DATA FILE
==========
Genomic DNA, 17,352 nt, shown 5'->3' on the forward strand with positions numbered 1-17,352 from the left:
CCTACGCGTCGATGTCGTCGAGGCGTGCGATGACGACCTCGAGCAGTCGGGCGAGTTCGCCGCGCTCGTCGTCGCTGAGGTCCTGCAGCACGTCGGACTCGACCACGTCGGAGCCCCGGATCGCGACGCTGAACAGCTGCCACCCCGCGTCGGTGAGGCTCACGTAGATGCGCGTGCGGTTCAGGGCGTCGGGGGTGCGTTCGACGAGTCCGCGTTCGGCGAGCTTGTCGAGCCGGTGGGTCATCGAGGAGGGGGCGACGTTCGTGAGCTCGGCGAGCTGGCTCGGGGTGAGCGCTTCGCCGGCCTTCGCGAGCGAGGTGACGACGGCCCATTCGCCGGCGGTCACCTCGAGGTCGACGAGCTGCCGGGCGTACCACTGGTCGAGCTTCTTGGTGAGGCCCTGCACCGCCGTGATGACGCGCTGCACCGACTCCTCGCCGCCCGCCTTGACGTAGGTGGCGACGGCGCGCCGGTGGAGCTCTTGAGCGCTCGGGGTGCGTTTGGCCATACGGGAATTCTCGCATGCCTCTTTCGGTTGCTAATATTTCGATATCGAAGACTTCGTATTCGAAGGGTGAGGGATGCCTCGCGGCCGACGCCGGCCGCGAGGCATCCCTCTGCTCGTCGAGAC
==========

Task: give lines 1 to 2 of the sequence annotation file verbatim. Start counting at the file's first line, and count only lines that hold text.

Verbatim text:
Genomic DNA, 17,352 nt, shown 5'->3' on the forward strand with positions numbered 1-17,352 from the left:
CCTACGCGTCGATGTCGTCGAGGCGTGCGATGACGACCTCGAGCAGTCGGGCGAGTTCGCCGCGCTCGTCGTCGCTGAGGTCCTGCAGCACGTCGGACTCGACCACGTCGGAGCCCCGGATCGCGACGCTGAACAGCTGCCACCCCGCGTCGGTGAGGCTCACGTAGATGCGCGTGCGGTTCAGGGCGTCGGGGGTGCGTTCGACGAGTCCGCGTTCGGCGAGCTTGTCGAGCCGGTGGGTCATCGAGGAGGGGGCGACGTTCGTGAGCTCGGCGAGCTGGCTCGGGGTGAGCGCTTCGCCGGCCTTCGCGAGCGAGGTGACGACGGCCCATTCGCCGGCGGTCACCTCGAGGTCGACGAGCTGCCGGGCGTACCACTGGTCGAGCTTCTTGGTGAGGCCCTGCACCGCCGTGATGACGCGCTGCACCGACTCCTCGCCGCCCGCCTTGACGTAGGTGGCGACGGCGCGCCGGTGGAGCTCTTGAGCGCTCGGGGTGCGTTTGGCCATACGGGAATTCTCGCATGCCTCTTTCGGTTGCTAATATTTCGATATCGAAGACTTCGTATTCGAAGGGTGAGGGATGCCTCGCGGCCGACGCCGGCCGCGAGGCATCCCTCTGCTCGTCGAGAC